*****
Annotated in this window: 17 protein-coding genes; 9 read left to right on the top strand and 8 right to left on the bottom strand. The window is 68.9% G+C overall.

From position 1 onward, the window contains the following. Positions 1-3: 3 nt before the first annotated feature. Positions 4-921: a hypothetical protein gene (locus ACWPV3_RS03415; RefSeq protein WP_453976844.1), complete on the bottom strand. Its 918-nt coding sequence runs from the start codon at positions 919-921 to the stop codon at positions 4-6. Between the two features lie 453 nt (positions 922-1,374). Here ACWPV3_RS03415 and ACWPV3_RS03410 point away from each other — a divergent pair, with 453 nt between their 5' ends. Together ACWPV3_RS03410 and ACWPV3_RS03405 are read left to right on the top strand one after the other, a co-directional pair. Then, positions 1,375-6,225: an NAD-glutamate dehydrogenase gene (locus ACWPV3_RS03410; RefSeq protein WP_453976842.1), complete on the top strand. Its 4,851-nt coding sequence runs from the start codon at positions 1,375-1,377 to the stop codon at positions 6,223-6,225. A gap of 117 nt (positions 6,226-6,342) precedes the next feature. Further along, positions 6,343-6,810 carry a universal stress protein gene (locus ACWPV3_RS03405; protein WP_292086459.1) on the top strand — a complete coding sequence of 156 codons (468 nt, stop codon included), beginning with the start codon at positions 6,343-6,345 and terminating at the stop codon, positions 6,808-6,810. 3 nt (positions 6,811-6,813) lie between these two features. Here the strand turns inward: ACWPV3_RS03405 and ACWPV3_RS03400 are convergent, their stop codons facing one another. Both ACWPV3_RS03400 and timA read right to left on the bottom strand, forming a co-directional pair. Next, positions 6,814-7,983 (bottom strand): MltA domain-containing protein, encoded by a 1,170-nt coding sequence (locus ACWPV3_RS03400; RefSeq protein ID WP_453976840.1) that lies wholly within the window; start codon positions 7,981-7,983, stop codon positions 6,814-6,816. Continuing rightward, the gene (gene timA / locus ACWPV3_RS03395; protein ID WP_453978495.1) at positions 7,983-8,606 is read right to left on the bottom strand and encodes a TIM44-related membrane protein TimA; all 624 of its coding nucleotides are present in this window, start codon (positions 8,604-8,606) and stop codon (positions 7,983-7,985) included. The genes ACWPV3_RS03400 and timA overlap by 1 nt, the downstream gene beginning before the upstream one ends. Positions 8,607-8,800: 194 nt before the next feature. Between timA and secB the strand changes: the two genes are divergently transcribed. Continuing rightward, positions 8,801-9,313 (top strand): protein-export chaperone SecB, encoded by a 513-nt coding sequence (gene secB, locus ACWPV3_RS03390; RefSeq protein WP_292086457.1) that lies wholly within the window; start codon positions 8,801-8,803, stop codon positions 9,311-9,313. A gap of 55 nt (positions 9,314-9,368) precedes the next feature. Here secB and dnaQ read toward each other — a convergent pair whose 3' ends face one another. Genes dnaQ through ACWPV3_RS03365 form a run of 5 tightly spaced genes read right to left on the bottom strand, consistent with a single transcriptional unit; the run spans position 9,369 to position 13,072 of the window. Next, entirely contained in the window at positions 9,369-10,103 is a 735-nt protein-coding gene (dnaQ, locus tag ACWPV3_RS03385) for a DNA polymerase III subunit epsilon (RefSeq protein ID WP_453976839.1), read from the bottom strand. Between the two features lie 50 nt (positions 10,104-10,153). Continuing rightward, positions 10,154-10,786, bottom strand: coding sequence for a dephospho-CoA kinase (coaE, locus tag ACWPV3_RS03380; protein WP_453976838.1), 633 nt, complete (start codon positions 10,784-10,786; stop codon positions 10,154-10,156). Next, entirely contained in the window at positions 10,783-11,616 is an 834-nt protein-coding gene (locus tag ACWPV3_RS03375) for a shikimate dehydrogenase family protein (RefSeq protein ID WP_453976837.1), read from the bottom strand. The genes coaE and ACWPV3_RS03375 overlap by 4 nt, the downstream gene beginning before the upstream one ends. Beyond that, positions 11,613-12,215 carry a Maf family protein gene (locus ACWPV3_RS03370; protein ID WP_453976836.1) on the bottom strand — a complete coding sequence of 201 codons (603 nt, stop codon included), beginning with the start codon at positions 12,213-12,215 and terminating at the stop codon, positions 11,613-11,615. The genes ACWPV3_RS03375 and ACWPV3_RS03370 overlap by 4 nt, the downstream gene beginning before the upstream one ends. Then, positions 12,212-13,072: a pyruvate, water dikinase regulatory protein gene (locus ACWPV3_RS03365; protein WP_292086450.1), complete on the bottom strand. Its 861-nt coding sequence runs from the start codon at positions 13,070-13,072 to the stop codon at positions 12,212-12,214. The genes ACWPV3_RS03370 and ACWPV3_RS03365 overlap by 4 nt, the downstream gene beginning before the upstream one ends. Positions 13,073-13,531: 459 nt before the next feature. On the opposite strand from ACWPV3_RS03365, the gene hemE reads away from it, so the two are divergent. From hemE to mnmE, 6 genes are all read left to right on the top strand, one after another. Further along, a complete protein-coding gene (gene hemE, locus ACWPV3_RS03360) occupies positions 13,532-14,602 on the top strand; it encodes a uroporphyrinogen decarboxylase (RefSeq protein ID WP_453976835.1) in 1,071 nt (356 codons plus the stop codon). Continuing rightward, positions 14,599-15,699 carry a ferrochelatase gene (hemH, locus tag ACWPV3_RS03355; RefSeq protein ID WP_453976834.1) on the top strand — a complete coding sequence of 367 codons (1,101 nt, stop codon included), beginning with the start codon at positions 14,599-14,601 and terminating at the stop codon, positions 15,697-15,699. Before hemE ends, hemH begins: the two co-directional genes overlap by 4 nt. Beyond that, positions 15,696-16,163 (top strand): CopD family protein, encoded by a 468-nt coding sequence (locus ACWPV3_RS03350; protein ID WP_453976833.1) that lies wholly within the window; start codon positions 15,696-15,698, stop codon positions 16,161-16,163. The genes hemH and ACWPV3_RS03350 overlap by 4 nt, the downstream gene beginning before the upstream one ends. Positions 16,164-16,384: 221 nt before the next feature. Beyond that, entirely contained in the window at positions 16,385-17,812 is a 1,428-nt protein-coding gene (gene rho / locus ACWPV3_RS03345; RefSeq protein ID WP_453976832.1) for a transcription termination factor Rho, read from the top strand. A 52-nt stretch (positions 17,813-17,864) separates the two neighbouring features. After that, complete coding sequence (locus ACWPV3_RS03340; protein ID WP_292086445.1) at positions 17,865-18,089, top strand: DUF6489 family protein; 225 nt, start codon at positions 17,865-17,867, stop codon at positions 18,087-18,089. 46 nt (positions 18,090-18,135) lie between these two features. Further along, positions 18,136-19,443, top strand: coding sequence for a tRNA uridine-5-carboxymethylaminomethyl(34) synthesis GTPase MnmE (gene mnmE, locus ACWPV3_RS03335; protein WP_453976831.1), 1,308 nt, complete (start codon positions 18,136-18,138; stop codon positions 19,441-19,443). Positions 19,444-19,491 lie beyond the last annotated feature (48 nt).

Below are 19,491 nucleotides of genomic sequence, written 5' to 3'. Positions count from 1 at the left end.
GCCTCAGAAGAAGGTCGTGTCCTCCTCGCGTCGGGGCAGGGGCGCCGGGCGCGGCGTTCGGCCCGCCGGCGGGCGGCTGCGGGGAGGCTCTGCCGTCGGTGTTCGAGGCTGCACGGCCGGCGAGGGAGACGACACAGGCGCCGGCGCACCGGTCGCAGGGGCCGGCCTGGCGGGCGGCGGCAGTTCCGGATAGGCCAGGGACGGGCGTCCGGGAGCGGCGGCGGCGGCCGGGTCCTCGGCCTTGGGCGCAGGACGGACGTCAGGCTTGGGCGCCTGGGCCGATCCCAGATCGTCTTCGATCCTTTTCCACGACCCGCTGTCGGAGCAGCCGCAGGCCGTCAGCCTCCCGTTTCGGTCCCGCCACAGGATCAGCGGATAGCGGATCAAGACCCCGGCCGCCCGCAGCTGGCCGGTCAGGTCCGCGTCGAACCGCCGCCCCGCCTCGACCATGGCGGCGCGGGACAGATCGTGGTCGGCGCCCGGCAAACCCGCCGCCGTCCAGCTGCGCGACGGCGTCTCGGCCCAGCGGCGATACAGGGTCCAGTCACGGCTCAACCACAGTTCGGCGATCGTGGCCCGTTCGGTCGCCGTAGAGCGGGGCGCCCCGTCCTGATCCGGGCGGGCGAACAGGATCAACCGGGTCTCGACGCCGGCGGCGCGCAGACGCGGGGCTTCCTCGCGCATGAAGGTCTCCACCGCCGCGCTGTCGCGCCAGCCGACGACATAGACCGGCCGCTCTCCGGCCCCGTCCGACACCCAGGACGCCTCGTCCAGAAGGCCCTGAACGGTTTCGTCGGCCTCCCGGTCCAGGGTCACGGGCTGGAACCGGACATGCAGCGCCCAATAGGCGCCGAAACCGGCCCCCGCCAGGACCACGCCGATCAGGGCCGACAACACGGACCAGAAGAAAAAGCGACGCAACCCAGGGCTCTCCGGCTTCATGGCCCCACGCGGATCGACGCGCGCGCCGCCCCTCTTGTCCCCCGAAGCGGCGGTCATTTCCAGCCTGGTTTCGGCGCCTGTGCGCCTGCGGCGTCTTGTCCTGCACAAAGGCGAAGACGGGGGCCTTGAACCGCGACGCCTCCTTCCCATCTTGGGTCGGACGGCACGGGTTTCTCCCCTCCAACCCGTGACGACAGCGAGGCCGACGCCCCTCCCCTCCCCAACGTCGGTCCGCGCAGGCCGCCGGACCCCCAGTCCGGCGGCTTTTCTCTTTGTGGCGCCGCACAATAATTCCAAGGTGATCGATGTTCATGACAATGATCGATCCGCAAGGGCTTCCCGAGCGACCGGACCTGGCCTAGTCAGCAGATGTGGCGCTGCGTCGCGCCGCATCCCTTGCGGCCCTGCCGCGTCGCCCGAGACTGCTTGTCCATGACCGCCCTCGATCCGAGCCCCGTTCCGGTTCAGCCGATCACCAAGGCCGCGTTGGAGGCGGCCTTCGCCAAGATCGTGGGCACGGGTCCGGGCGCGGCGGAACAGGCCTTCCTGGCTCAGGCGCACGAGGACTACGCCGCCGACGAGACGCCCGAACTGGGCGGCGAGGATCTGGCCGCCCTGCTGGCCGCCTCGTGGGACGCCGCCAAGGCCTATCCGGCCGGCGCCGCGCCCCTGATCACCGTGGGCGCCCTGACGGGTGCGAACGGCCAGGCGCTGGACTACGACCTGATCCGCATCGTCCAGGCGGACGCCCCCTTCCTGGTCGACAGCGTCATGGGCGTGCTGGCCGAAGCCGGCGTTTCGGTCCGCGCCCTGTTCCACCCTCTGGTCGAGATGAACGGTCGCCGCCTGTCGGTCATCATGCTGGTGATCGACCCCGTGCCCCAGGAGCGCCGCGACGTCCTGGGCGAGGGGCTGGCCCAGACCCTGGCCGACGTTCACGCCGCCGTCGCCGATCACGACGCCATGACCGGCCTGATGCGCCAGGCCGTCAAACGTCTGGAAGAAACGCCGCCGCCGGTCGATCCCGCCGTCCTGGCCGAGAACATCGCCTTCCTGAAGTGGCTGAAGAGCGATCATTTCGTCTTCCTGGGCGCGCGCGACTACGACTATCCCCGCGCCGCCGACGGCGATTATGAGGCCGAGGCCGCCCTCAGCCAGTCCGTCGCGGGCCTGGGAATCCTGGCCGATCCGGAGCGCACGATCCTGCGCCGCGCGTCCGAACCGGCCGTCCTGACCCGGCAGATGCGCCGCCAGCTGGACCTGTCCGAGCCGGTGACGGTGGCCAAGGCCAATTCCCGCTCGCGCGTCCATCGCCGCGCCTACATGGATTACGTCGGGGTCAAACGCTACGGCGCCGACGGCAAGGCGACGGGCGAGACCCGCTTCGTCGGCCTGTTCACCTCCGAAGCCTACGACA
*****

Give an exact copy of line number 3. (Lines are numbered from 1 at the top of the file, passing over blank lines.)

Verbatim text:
Below are 19,491 nucleotides of genomic sequence, written 5' to 3'. Positions count from 1 at the left end.